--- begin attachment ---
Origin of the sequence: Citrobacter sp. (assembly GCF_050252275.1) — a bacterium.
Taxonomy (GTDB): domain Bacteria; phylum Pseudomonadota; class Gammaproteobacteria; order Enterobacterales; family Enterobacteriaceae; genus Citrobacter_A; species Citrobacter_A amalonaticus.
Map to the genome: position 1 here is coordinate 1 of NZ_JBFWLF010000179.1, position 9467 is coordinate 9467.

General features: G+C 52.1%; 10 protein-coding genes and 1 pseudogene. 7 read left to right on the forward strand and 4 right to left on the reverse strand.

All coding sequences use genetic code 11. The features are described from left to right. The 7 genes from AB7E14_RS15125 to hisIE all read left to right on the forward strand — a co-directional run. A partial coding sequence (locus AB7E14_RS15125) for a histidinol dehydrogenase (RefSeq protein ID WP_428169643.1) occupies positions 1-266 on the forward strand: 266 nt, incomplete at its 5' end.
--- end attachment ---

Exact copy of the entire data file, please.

Origin of the sequence: Citrobacter sp. (assembly GCF_050252275.1) — a bacterium.
Taxonomy (GTDB): domain Bacteria; phylum Pseudomonadota; class Gammaproteobacteria; order Enterobacterales; family Enterobacteriaceae; genus Citrobacter_A; species Citrobacter_A amalonaticus.
Map to the genome: position 1 here is coordinate 1 of NZ_JBFWLF010000179.1, position 9467 is coordinate 9467.

General features: G+C 52.1%; 10 protein-coding genes and 1 pseudogene. 7 read left to right on the forward strand and 4 right to left on the reverse strand.

All coding sequences use genetic code 11. The features are described from left to right. The 7 genes from AB7E14_RS15125 to hisIE all read left to right on the forward strand — a co-directional run. A partial coding sequence (locus AB7E14_RS15125) for a histidinol dehydrogenase (RefSeq protein ID WP_428169643.1) occupies positions 1-266 on the forward strand: 266 nt, incomplete at its 5' end.